So sorry it's insanely late after I was talking so much about how I'd already written it. It was written but I didn't like it. I felt as though my last story ended in a rushed way and after watching Neon Genesis Evangelion and the (in my opinion!) unsatisfactory end that came to-
That being said its been opened many times only for me to look at it for a few minutes and close it. Took 150cl of wine and the early hours of the morning for me to say "hey how about I actually finish something huh?". That being said it is in all likelihood a poor ending anyway.
But it's an ending!
When last we left off Sgt. Jones had escaped the man who wanted to keep him as a pet and his mechanical servants. He took refuge behind the first door he found when-
He noticed smell of foreign perfumes first; so heavy that it was almost difficult to breathe. He turned sharply to find that this room was draped entirely in satin, hung in flowing sheets from the ceiling, one after another, alongside Moroccan lanterns. The candles cast flickering coloured light across the rows of suspended fabric from behind their stained glass, the rest pooling on the floor forming spotlights in the dark.
This room was the least recognisable as a room for practical use. Where the others maintained an impression of utility this was simply an artistic and entirely superfluous space. Strains of some kind of oriental string music could be heard from no distinct place in the room. Then- movement.
Tumbling down from one of the drapes, wrapped in the silk, was a beautiful woman. Her dark hair fell across her face as she defied gravity with impressive grace. The pink glow the silks created made her poreless skin shimmer.
His voice wavered.
"Stay right where you are, lady, I'm leaving soon enough."
She halted her descent with a sudden and eerie precision, then with a few movements disappeared entirely into a cocoon of sheer fabric.
"But I'm already here…" came her voice, directly behind him.
Jones span round to see her emerging from a drape just by the door.
Her long glossy hair covered her eyes and-
Jones swallowed. She was naked.
"Get back where you were or you'll regret it."
You could hear the pout in her voice.
"You wouldn't hurt me now, would you?"
She raised her cool slender fingers to his face and he reacted without hesitation, seizing her arm and forcing her shoulder down to the ground. She immediately twisted free of his grip, rolling and vanishing behind one of the hangings.
Jones turned and made for the door. But there was only a wall behind the fabric. How could this be?
He frantically searched along the confines but there was only more stone to be found.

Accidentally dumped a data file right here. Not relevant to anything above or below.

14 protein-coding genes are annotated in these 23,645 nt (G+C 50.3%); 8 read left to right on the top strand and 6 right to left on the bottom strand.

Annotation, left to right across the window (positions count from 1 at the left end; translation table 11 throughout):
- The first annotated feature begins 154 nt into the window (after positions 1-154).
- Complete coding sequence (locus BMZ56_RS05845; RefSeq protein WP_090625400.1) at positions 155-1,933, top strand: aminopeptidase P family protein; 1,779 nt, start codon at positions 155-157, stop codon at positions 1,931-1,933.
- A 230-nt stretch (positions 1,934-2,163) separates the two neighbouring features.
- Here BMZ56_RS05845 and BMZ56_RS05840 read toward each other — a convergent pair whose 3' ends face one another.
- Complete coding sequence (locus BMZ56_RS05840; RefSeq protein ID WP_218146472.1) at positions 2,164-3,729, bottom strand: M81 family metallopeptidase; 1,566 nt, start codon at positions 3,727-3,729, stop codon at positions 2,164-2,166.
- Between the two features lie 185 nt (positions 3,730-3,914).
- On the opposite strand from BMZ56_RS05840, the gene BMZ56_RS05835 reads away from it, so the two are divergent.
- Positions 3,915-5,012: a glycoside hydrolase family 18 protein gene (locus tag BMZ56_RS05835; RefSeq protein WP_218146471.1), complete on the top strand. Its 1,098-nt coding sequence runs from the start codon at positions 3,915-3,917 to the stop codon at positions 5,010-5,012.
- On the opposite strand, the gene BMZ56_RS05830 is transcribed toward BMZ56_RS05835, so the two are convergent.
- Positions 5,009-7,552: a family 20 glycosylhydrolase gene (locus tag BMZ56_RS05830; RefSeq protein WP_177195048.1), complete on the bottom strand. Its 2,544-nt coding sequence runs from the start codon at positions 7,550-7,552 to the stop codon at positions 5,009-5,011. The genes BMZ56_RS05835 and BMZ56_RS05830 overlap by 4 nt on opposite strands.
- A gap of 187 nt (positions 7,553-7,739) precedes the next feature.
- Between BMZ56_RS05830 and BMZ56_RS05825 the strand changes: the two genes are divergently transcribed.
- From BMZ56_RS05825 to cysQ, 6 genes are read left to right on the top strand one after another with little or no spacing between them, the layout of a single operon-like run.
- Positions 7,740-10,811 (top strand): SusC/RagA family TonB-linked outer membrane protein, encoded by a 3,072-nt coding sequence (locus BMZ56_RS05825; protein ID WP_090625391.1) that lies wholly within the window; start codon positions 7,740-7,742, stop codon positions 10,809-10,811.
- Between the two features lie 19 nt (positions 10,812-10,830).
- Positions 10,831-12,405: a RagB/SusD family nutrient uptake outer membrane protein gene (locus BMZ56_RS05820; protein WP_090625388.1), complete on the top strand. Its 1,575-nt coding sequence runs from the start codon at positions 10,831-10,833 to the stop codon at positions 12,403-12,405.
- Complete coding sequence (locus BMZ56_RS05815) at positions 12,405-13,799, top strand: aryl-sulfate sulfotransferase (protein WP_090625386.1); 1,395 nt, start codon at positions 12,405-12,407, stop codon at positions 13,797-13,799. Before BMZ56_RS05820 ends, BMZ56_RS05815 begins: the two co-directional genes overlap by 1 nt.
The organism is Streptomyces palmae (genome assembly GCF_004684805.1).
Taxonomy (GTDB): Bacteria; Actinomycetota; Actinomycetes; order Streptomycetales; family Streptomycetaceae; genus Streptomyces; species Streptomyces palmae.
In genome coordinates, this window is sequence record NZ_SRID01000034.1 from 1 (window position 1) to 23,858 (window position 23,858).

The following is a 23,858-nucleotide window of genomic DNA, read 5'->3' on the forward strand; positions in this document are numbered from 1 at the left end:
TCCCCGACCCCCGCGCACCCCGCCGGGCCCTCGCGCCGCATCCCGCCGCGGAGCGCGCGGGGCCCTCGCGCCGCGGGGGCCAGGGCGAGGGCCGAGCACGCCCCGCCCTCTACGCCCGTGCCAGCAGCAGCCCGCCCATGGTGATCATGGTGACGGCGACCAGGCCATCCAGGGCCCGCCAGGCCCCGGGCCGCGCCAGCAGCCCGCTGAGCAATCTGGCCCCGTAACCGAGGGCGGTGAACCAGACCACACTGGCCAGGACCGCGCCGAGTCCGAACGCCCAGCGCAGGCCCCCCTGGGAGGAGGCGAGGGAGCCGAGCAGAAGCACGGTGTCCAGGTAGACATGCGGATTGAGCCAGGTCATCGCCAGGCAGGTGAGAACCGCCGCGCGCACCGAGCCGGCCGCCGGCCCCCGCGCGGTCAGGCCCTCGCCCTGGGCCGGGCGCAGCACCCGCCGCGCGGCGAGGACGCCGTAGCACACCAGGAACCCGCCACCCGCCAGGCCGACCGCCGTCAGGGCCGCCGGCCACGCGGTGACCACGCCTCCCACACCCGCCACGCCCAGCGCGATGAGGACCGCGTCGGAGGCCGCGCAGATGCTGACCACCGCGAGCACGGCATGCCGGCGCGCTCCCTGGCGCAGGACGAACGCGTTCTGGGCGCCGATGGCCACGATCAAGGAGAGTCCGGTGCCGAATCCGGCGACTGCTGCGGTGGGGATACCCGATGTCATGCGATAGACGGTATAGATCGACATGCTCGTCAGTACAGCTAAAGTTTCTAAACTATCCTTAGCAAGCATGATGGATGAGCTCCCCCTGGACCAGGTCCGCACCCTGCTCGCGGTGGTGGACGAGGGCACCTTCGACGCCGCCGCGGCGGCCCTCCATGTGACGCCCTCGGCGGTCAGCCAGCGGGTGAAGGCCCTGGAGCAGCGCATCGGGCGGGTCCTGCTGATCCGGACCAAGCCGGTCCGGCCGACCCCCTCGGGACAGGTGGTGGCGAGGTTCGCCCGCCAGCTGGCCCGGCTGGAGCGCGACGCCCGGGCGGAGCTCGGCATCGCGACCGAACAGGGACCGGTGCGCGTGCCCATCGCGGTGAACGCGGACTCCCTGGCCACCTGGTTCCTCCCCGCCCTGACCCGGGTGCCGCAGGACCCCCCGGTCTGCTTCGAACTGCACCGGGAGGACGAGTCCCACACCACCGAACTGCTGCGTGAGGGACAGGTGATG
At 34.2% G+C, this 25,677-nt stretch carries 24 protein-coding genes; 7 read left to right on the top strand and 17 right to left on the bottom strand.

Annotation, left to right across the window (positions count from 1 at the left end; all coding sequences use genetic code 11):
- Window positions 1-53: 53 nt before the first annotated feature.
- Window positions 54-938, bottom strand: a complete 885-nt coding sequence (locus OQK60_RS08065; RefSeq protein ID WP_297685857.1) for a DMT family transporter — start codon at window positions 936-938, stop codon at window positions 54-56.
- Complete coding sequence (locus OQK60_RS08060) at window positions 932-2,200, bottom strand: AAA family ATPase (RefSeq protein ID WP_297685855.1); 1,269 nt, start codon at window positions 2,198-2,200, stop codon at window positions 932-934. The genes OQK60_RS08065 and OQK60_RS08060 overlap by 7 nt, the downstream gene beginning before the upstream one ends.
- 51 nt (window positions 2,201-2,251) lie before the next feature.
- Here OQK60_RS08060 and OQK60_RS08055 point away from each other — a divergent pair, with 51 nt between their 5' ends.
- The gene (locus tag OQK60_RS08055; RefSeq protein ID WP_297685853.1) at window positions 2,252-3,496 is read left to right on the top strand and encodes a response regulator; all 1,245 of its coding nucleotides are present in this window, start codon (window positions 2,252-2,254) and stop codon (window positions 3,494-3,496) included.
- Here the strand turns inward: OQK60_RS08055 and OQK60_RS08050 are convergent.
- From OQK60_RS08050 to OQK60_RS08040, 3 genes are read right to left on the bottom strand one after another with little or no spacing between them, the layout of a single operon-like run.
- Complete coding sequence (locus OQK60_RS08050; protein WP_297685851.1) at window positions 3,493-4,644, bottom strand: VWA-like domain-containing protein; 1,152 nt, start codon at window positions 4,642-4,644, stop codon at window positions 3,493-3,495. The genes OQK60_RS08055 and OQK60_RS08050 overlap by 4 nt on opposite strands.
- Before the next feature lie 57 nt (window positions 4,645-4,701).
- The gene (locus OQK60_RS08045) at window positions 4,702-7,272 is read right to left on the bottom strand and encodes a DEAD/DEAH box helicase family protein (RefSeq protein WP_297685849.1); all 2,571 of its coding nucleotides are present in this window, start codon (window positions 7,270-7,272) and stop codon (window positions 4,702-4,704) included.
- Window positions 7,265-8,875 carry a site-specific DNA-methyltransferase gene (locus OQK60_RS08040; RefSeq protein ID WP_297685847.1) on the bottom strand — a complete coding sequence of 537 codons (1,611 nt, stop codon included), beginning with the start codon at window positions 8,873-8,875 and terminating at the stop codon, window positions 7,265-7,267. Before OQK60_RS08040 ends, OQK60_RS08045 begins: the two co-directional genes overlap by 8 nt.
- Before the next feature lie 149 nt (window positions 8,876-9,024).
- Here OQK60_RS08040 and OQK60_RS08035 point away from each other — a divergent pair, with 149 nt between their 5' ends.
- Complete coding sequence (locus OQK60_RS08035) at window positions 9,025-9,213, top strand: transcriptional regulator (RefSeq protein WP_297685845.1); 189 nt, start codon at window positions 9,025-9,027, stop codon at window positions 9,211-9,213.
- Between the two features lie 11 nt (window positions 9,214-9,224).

"Is it hard to find your way out once you're in?"
Her voice came from behind him yet again.
He span to face her but only caught a glimpse of her returning into the silk.
Jones was a fly in a silky web, and she was the spider.
He frantically returned to search for the door and found the walls brushed against his fingers, even though he stood still. It clicked. The room was rotating, so gradually and smoothly that it had escaped his notice.
Well no longer.
He reversed his search and began running, his hand tracing the wall, shoving the silks out of his way until he connected with something, hard.
She was beneath him, her lips curled into a smile.
"And I thought you wanted me to stay back…" she took hold of his arms and he shook free.
"Get off me. I'm married."
He was rising to his feet but she rose alongside him.
"Has that stopped you before?"
He wasn't playing, roughly thrusting her shoulders back to the ground and raising his fist– only for it to be caught by…
She was behind him, and in front.
"They're really quite something here you know," her double said, her hand tightening around his wrist. "They asked me what I wanted and I said I'd always wanted a twin, truly."
A bone clicked under the pressure.
She led him to the centre of the room, compelling him to follow with her overwhelming strength.
"And I was given a twin," the original continued as he sweated, his wrist feeling as though it were caught in a metal vice "they can do amazing things with the brain here."
She relinquished her grip and left him on his knees, holding his wrist.
"But then I thought, why not triplets?" another voice came.
"Or quadruplets, for that matter?"
He at last looked up to realise a ring had begun to form around him, made up of the same woman.
"Though I must say-" one said to the other.
"-that I've never wanted a brother."
And the rope of a lamp was released, shattering over his head.
He awoke under the gaze of a colossal creature, sat on a throne the size of a small house, its head just barely clear from scraping the cavernous ceiling. Set deep within its blank face was a small eye that watched him. It blinked.